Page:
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Topic: Filtering analog inputs (Read 469 times) previous topic - next topic



I am working on a custom dash project for a motorcycle engine, this will show the current rpm of the engine and the current gear on 2 separate neopixel strips.

I am using the gear position sensor that is connected to the engine. It is a rotary potentiometer and is supplied with 5V (From the engine electrics) and has 2 output wires. One is a neutral indicator that is either 12V or 0V, depeding on whether the engine is in neutral or not. The other output is a variable voltage between 0V and 5V that changes depending on which gear is selected. This is the wire I am trying to read with the Arduino.

Here is the very simple circuit that I was using to interface the sensor with the arduino.

The Arduino is getting powered from the 12V electrics on the bike, it goes via a LM2596S switching regulator, this is set to step down the voltage to 5V and is connected to the Arduino 5V pin. I am also powering the Neopixel strips from the buck converter.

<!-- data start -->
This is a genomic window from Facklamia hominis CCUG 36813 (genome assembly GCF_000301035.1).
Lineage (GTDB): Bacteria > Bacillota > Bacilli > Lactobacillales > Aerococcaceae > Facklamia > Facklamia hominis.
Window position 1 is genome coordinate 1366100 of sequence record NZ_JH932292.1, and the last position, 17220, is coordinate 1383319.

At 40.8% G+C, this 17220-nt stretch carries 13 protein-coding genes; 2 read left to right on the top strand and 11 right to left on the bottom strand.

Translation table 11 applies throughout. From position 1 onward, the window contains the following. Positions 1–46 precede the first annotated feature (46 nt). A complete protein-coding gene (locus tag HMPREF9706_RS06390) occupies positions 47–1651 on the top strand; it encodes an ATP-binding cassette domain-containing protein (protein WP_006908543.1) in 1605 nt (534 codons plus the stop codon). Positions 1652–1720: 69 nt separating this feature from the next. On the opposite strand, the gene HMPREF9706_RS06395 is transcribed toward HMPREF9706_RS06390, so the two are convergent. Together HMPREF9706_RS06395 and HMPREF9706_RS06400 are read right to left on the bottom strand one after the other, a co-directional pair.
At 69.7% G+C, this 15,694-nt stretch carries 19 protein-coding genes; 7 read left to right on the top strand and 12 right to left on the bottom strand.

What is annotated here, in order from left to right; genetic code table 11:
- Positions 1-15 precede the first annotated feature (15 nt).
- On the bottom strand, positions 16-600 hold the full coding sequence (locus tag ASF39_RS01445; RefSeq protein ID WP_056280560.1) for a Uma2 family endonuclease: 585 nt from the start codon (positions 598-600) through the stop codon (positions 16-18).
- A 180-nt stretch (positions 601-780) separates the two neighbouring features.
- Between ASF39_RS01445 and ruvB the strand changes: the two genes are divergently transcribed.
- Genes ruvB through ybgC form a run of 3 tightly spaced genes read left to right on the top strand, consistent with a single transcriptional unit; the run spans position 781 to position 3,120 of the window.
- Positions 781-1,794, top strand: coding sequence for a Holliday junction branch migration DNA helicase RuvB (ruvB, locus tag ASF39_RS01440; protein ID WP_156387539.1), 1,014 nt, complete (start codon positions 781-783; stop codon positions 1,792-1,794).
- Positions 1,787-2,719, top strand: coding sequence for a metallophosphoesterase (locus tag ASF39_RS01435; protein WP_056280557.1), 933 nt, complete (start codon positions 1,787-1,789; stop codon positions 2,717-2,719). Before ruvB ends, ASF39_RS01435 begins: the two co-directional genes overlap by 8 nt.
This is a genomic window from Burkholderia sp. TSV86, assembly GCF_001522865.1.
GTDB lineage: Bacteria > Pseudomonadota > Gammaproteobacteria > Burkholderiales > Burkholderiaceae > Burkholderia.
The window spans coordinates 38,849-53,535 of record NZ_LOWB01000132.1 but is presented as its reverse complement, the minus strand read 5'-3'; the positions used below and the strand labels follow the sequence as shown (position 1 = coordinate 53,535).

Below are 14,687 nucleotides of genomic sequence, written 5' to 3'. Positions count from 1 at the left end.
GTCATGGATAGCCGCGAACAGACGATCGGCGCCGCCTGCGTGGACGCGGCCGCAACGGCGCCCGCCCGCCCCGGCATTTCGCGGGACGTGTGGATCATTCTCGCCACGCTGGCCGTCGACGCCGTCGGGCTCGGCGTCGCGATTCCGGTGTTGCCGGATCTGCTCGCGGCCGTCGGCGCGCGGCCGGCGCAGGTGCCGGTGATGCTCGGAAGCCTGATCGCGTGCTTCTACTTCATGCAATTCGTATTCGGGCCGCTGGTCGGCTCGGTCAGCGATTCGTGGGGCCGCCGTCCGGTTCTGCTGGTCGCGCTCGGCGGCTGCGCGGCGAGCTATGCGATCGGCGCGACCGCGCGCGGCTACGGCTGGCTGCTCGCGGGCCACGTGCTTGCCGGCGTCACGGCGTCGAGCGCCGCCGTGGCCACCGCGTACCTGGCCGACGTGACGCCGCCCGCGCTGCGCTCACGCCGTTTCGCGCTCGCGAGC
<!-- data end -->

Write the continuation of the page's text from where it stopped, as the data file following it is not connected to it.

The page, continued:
Everything is working fine, I can see that each gear has a unique voltage range that it fits into, until I run the engine, then I get values that could be in the other bands, I believe it is getting affected by EMI from the ignition coils.

Is there anything I can add in order to filter out these spikes? I am thinking that the reference 5V is getting affected, causing the analogRead to be out, or the voltage coming is is getting changed by the EMI, or both.



Mar 18, 2018, 04:31 pm Last Edit: Mar 18, 2018, 04:33 pm by MarkT
Replace the zener with a 100nF capacitor. (As close to the Arduino as possible).

The zener isn't needed anyway (since the 10k resistor limits the current nicely if the input
were to be too high a voltage).  The capacitor will filter out lots of EMI, acting as a low-pass filter.
You might need a higher value capacitor if the interference is still a problem, and more shielding
of the Arduino itself might be needed, but I'd try 100nF or so to start with.
[ I will NOT respond to personal messages, I WILL delete them, use the forum please ]


Also mind where you run the wires. Keep them away from the ignition circuits as best as you can.
It's not a hobby if you're not having fun doing it. Step back and breathe


I will kept the zener, arduino doesn't like voltages above 5V, use shielded wires for sensor, if you still have problem put your toys in to metal box.

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